I am a sociologist, a short-story writer, and a blogger (Facts Matter and Notes On Liberty) in Santa Cruz, California.
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3 Responses to Growth of Government Impoverishes You: Striking Evidence from Research

  1. Thomas H. says:

    Sir:

    There are a number of reasons why our government needs be as big as possible and in taking as much out of our pockets at this point as is fiscally possible: a. Defense of the Homeland, b. Prosecution of the missions in Afghanistan and Iraq, c. Sponsorship of economic activity, and as you have mentioned, the current account deficit, d. Pork barrel politics, that while it makes for lost / vacant highways in West Virginia, is good for the military and other government departments, e. Perpetuating the self – image of government as guarantor of the will of the people and its civic, political, human and other rights, including the right to government welfare; this includes even things like property rights, public safety, the different branches and departments, and so on; and f. The list goes on.

    No one anyone really knows started out with the idea of big government outside of believers in the ‘old world,’ and not versus the new world whatever that might be. It’s that believers in the old world know the king or tsar had a huge administrative and operations apparatus and this was benevolent to most people. Am not enough a student of the old world to really know this one way or another, but operate on the premise that most governments are poor guarantors of anything, save for those democratic ones (to paraphrase the WWI English Sea Lord among others.) We do have a problem with big government that is exacerbated by self – referential financing on the federal and state levels and to the extent people benefit, they want more of same. This is a poor recipe, not only for the reason “too many cooks spoil the broth,” but Hayek’s admonitions in the “Road to Serfdom” as well that you are driving at without specifically mentioning them.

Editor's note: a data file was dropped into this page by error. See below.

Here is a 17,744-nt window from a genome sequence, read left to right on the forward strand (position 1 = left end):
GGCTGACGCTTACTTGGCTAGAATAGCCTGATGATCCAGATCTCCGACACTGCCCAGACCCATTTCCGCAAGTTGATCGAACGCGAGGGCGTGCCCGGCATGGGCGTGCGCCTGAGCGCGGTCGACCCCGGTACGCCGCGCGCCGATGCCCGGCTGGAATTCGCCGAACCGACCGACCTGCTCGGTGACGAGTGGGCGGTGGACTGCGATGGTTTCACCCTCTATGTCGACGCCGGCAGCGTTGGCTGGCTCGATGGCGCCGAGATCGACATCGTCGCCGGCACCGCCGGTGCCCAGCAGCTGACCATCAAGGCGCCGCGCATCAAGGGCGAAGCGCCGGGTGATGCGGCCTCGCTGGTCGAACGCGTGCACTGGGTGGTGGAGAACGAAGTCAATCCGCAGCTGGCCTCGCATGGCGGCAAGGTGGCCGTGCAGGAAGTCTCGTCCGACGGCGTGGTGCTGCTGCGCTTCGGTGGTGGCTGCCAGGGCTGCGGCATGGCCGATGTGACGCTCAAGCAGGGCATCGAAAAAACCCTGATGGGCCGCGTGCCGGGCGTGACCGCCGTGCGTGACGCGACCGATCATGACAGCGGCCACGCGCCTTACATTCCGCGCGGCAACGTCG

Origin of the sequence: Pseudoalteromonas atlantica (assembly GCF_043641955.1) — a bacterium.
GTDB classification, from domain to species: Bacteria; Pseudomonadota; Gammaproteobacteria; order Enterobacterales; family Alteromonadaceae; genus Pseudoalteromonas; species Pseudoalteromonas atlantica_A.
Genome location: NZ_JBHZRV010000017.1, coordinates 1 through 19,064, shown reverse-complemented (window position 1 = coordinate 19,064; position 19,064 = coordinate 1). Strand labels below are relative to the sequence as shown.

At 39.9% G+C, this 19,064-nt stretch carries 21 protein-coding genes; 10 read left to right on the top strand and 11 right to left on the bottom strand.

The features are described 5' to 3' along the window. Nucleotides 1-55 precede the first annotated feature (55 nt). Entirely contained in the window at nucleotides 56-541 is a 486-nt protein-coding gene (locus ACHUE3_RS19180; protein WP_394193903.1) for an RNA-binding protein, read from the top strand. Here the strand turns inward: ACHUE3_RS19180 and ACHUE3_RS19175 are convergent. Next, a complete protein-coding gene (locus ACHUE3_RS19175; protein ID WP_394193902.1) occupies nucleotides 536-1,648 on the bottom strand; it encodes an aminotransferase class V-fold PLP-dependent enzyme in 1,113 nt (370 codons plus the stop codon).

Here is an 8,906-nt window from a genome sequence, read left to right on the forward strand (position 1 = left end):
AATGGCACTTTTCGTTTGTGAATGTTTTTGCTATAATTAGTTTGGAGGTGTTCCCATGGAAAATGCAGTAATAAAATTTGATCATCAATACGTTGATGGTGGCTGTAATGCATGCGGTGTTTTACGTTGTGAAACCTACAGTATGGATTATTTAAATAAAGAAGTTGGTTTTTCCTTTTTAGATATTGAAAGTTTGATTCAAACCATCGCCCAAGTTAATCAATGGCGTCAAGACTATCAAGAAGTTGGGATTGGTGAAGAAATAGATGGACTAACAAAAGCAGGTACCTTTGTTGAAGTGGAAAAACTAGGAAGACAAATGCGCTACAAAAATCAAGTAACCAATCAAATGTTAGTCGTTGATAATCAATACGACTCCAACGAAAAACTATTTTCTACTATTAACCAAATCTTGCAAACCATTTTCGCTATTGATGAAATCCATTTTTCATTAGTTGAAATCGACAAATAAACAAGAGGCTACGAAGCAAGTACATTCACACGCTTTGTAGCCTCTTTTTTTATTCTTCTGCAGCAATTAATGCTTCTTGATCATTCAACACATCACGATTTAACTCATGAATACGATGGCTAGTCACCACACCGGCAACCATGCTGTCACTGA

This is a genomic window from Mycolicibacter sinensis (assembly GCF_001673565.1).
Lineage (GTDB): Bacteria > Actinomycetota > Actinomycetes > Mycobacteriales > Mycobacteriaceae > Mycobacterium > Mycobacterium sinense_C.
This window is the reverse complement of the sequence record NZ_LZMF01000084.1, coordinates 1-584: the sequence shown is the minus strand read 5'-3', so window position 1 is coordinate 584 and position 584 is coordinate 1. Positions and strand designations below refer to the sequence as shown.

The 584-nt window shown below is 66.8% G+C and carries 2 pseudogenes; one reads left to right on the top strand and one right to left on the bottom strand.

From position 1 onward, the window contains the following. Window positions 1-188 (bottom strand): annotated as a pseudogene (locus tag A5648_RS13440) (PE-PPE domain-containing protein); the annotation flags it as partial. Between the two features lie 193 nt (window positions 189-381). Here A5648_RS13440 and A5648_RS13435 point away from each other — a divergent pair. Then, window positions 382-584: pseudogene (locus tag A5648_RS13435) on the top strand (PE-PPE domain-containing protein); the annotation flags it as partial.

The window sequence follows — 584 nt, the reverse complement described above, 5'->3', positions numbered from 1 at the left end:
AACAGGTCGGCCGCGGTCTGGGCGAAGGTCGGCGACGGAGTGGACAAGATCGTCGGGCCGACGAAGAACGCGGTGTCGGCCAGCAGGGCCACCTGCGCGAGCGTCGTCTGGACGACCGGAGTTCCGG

• jacquesdelacroix says:

      Well said but:

      Military spending still accounts for less than 4% of GDP. It’s specifically allowed by the Constitution as one of the authorized functions of the federal government. The 4% include benefits earned in the past that are more akin to social security than to the purchase of tanks.

      I admire Hayek but everyone has to chose his own mission. That’s the miracle of the Internet. Mine is not to send others to read books of enlightenment. Member of the Libertarian Party (capital L) have a tendency to give interested people reading assignments. Maybe, just maybe, this is one of the reasons why the LP finds cause to celebrate when it pulls one half of one percent of the vote in any election.

      • Thomas H. says:

        Sir:

        Your point about Libertarian politics is well – taken, even without the literature citations and so forth. One must also agree the problem with government spending is not the military (obviously from the small percentage of the federal budget it consumes,) and the problem with federal spending to me seems like it is with social programs – health, education and welfare; labor; human services; the institutes of health; social security; and health maintenance programs – all these and more are of great concern insofar as their husbanding of federal assets and allocations are concerned. There must be hundreds of federal departments that are larger than “large” businesses in the private sector about which we really know nothing, and this does not include military departments. It does included elements of self – perpetuating and low – profile, but hugely important bureaucrats and bureaucracies, summoning everything from kafkaesque images to the animalistic images of Orwell in his writings: In a way, too shocking and literal to be ‘true,’ so published as fiction.